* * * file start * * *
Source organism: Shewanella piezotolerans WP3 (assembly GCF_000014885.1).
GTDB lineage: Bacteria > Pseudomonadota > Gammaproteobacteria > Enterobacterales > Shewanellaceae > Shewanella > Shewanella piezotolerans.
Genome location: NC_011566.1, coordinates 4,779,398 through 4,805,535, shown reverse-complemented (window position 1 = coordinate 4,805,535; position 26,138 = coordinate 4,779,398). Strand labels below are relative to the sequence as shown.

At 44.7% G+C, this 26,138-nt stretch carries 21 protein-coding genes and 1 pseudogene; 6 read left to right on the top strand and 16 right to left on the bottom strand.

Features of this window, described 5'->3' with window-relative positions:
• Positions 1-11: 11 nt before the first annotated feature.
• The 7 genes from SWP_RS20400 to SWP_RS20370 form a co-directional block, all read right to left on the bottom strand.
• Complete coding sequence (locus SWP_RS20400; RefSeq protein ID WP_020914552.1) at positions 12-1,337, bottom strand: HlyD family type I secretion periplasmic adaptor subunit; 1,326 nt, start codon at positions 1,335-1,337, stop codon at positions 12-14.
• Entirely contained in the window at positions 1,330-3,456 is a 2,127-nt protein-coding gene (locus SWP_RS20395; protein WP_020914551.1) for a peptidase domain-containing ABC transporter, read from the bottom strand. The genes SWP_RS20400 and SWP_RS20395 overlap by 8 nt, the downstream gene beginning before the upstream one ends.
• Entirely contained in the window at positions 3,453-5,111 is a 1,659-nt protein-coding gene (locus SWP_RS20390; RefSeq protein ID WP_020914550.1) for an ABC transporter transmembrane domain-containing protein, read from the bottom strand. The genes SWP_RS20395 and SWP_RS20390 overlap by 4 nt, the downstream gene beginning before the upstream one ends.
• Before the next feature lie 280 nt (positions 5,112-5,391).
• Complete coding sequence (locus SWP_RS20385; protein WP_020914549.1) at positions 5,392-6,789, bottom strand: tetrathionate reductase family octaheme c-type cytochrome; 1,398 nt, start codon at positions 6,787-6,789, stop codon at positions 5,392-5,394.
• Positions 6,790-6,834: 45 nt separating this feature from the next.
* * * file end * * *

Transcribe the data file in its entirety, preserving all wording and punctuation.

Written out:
Source organism: Shewanella piezotolerans WP3 (assembly GCF_000014885.1).
GTDB lineage: Bacteria > Pseudomonadota > Gammaproteobacteria > Enterobacterales > Shewanellaceae > Shewanella > Shewanella piezotolerans.
Genome location: NC_011566.1, coordinates 4,779,398 through 4,805,535, shown reverse-complemented (window position 1 = coordinate 4,805,535; position 26,138 = coordinate 4,779,398). Strand labels below are relative to the sequence as shown.

At 44.7% G+C, this 26,138-nt stretch carries 21 protein-coding genes and 1 pseudogene; 6 read left to right on the top strand and 16 right to left on the bottom strand.

Features of this window, described 5'->3' with window-relative positions:
• Positions 1-11: 11 nt before the first annotated feature.
• The 7 genes from SWP_RS20400 to SWP_RS20370 form a co-directional block, all read right to left on the bottom strand.
• Complete coding sequence (locus SWP_RS20400; RefSeq protein ID WP_020914552.1) at positions 12-1,337, bottom strand: HlyD family type I secretion periplasmic adaptor subunit; 1,326 nt, start codon at positions 1,335-1,337, stop codon at positions 12-14.
• Entirely contained in the window at positions 1,330-3,456 is a 2,127-nt protein-coding gene (locus SWP_RS20395; protein WP_020914551.1) for a peptidase domain-containing ABC transporter, read from the bottom strand. The genes SWP_RS20400 and SWP_RS20395 overlap by 8 nt, the downstream gene beginning before the upstream one ends.
• Entirely contained in the window at positions 3,453-5,111 is a 1,659-nt protein-coding gene (locus SWP_RS20390; RefSeq protein ID WP_020914550.1) for an ABC transporter transmembrane domain-containing protein, read from the bottom strand. The genes SWP_RS20395 and SWP_RS20390 overlap by 4 nt, the downstream gene beginning before the upstream one ends.
• Before the next feature lie 280 nt (positions 5,112-5,391).
• Complete coding sequence (locus SWP_RS20385; protein WP_020914549.1) at positions 5,392-6,789, bottom strand: tetrathionate reductase family octaheme c-type cytochrome; 1,398 nt, start codon at positions 6,787-6,789, stop codon at positions 5,392-5,394.
• Positions 6,790-6,834: 45 nt separating this feature from the next.